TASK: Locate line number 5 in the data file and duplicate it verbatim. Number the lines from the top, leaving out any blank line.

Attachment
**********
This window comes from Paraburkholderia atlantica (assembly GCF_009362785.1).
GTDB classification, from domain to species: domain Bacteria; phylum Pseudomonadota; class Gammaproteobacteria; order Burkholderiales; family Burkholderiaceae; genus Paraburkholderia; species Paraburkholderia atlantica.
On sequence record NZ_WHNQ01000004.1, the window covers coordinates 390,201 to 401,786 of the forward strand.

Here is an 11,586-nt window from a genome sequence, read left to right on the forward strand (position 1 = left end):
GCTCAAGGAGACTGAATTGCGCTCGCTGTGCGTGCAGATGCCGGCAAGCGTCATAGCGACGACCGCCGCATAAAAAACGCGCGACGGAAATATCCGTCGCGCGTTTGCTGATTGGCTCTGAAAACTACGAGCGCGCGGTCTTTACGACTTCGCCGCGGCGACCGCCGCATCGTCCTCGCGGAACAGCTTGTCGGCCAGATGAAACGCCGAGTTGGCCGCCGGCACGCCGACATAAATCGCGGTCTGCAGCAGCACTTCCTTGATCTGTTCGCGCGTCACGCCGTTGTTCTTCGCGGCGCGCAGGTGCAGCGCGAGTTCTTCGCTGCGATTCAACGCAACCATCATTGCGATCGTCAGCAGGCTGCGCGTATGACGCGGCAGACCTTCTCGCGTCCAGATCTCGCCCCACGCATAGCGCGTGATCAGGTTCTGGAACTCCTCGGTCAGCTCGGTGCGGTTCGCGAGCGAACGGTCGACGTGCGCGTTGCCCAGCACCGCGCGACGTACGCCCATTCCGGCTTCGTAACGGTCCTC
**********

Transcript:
GCTCAAGGAGACTGAATTGCGCTCGCTGTGCGTGCAGATGCCGGCAAGCGTCATAGCGACGACCGCCGCATAAAAAACGCGCGACGGAAATATCCGTCGCGCGTTTGCTGATTGGCTCTGAAAACTACGAGCGCGCGGTCTTTACGACTTCGCCGCGGCGACCGCCGCATCGTCCTCGCGGAACAGCTTGTCGGCCAGATGAAACGCCGAGTTGGCCGCCGGCACGCCGACATAAATCGCGGTCTGCAGCAGCACTTCCTTGATCTGTTCGCGCGTCACGCCGTTGTTCTTCGCGGCGCGCAGGTGCAGCGCGAGTTCTTCGCTGCGATTCAACGCAACCATCATTGCGATCGTCAGCAGGCTGCGCGTATGACGCGGCAGACCTTCTCGCGTCCAGATCTCGCCCCACGCATAGCGCGTGATCAGGTTCTGGAACTCCTCGGTCAGCTCGGTGCGGTTCGCGAGCGAACGGTCGACGTGCGCGTTGCCCAGCACCGCGCGACGTACGCCCATTCCGGCTTCGTAACGGTCCTC